Seattle ethics committee restricts collection of democracy vouchers | Jan. 11-17, 2023

Seattle ethics committee restricts collection of democracy vouchers | Jan. 11-17, 2023

The Seattle Elections and Ethics Commission (SEEC) changed the city’s Democratic Voucher program, limiting the ability of paid campaign workers to collect vouchers, a move that campaigns say could reduce the system’s impact.

The Democracy Voucher Program, which was approved by voters in 2015, awards four $25 vouchers to eligible Seattle residents who can donate to candidates for city council, city attorney and mayor or by given directly to a campaign or by mailing them to SEEC. There is also an option to electronically redeem coupons.

The rollout of the program was staggered for different offices. City Council races became eligible first in 2017, followed by all races in 2019 and 2021.

In exchange for participating in the program, campaigns must agree to stricter spending and contribution limits. The goal of the program is to increase participation in municipal elections.

If people lose their coupons, they can get replacement coupon forms. Under the amendment, campaign staff can no longer collect those replacement coupon forms during business hours, making it more difficult to search for coupons. Previously, staff could collect replacement forms from potential contributors. This made it easy for supporters to give their vouchers immediately to a campaign. Now, supporters must submit a substitution form to a volunteer or directly to the city, either by mail or online.

The commission also reaffirmed rules implemented in June 2021 that require campaign staff or volunteers who collect coupons to clearly disclose their role to potential donors. These changes will affect the seven City Council district elections to be held later this year.

According to SEEC executive director Wayne Barnett, these changes were made after an influx of allegations of “voucher harvesting” by campaigns. He said the commission decided to impose these restrictions in order to address the backlash and maintain the integrity of the democracy voucher program.

The program will soon be renewed because the property tax that funds it expires in 2025. Barnett said the Democracy Voucher program has faced a lot of opposition from groups such as the Seattle Metropolitan Chamber of Commerce, and that he would hate to see it she dies.

In 2021, The Stranger reported that staff working for former mayoral candidate Andrew Grant Houston were criticized for fraudulently collecting coupons. One complainant said a collector had submitted the voucher replacement form as a signature to “support the homeless”.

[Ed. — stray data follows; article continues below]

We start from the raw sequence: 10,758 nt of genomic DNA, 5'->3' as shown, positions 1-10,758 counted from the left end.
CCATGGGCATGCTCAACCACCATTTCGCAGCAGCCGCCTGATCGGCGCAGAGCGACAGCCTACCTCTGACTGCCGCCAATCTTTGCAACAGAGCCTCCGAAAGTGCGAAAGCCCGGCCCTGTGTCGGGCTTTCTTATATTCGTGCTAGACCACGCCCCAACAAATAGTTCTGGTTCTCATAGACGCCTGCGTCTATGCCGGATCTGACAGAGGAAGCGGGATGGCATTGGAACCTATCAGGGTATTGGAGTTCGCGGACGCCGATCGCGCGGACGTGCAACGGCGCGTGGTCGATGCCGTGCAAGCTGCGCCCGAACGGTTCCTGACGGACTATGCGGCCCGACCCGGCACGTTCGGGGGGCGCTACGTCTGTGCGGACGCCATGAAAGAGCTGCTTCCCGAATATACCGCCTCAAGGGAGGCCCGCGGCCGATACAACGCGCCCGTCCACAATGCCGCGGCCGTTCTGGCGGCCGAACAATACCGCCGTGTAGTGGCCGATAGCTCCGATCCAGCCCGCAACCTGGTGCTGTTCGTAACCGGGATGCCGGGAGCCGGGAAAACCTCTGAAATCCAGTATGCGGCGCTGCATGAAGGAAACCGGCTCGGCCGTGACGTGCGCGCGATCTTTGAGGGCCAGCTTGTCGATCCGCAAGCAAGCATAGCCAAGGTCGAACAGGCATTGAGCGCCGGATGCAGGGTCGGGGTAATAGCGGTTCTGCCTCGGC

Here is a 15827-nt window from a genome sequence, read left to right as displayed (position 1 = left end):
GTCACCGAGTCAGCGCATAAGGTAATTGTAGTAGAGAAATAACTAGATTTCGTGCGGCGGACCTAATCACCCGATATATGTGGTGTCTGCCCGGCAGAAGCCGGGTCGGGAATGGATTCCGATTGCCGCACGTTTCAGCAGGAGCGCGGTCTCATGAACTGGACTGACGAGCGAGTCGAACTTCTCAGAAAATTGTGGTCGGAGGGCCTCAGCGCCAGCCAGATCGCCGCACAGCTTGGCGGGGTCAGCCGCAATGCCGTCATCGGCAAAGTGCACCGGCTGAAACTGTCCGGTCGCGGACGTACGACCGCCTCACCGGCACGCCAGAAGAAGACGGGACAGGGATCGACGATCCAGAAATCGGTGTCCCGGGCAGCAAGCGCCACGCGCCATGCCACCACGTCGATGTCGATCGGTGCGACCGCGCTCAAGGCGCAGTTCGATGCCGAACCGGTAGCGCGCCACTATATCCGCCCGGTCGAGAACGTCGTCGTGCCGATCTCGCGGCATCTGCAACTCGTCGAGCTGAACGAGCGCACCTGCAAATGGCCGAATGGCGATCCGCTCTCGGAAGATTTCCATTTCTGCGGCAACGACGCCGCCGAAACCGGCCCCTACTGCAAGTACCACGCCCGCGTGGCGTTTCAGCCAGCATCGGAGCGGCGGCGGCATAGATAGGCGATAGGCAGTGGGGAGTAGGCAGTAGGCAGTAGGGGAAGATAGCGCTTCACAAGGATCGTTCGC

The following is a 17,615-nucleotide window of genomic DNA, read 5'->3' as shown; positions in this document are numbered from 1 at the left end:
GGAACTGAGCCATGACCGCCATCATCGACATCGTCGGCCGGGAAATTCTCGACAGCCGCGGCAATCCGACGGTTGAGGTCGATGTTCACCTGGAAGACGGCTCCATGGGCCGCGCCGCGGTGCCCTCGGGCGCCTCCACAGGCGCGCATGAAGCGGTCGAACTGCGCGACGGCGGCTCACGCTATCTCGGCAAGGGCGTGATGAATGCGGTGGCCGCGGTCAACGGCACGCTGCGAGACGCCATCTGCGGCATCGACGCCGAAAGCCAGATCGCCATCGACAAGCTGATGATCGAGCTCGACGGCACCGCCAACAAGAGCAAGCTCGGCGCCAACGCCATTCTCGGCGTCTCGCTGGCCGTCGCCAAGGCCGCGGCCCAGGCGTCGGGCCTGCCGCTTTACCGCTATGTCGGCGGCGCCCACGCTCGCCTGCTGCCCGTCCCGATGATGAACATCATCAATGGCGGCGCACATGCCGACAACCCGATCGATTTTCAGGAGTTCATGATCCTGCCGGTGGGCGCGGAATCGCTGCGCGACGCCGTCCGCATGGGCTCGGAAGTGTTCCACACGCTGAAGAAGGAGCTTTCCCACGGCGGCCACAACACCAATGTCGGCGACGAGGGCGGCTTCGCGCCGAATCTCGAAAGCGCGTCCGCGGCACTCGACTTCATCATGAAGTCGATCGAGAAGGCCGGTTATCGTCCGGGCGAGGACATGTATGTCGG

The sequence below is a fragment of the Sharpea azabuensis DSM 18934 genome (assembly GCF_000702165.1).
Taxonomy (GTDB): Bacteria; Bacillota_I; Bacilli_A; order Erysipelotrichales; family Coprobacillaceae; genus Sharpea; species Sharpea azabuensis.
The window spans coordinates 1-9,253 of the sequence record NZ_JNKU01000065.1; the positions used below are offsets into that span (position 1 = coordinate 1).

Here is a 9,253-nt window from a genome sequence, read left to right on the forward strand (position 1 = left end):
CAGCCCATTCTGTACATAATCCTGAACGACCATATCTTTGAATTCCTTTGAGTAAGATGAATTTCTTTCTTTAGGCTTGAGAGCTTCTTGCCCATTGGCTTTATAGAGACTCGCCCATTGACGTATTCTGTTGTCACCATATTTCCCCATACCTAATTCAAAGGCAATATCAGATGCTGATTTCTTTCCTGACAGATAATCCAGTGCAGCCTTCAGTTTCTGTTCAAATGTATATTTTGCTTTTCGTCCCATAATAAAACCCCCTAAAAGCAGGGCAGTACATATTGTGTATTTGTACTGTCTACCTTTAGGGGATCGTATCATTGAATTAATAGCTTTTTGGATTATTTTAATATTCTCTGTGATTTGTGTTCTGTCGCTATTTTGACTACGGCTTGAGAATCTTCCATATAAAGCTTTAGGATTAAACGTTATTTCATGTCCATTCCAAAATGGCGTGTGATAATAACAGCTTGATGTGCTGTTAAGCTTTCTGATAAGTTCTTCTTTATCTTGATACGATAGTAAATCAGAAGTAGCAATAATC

However, these changes could make it much more difficult for the democracy voucher program to achieve its intended goal of increasing civic participation and reducing the influence of the wealthy. Chetan Soni, a campaign consultant currently working on Matthew Mitnick’s campaign for Seattle’s District 4 City Council seat, said concerns about voucher collection are misplaced.

“I think there is no such thing as democracy vouchers being misused because they come directly from the hands of the people to the candidates,” he said.

Soni said that in the 2021 campaigns he worked on, the coupons were collected fairly and transparently, and that the campaigns verified the signatures and addresses of the coupons they received. He said collectors deserve to be respected and paid fairly for their hard work. In his experience, Soni said the vast majority of coupons collected directly from campaigns were via replacement forms as opposed to original coupons.

Early data suggests the program could have a positive effect on the Seattle election. In a May 2022 study co-authored by University of Washington professor Alan Griffith, researchers said the democracy voucher program contributed to an increase in voter turnout. They found that, between the 2017 and 2019 elections, the number of unique donors increased by more than 350 percent, with small campaign contributions under $200 nearly tripling. The researchers also argued that the number of candidates increased by 86 percent, reducing the likelihood that incumbents would win re-election.

However, restrictions on the collection of vouchers may end up defeating the intended purpose of the program, making it more difficult for people who are not usually involved in the political process to participate.

“White middle-class people, upper-middle-class people generally have access to and pay more attention to the democracy vouchers that come in than low-income people, BIPOC, renters, students, people who are already marginalized in these conversations,” said Soni. “With these new rules, it makes their voice less heard just because the replacement forms are more accessible and people should be able to access the election – in this case the democracy vouchers – as easily as possible. possible life. And replacement forms do just that.”

Guy Oron is a staff reporter for Real Change. Find them on Twitter, @GuyOron.

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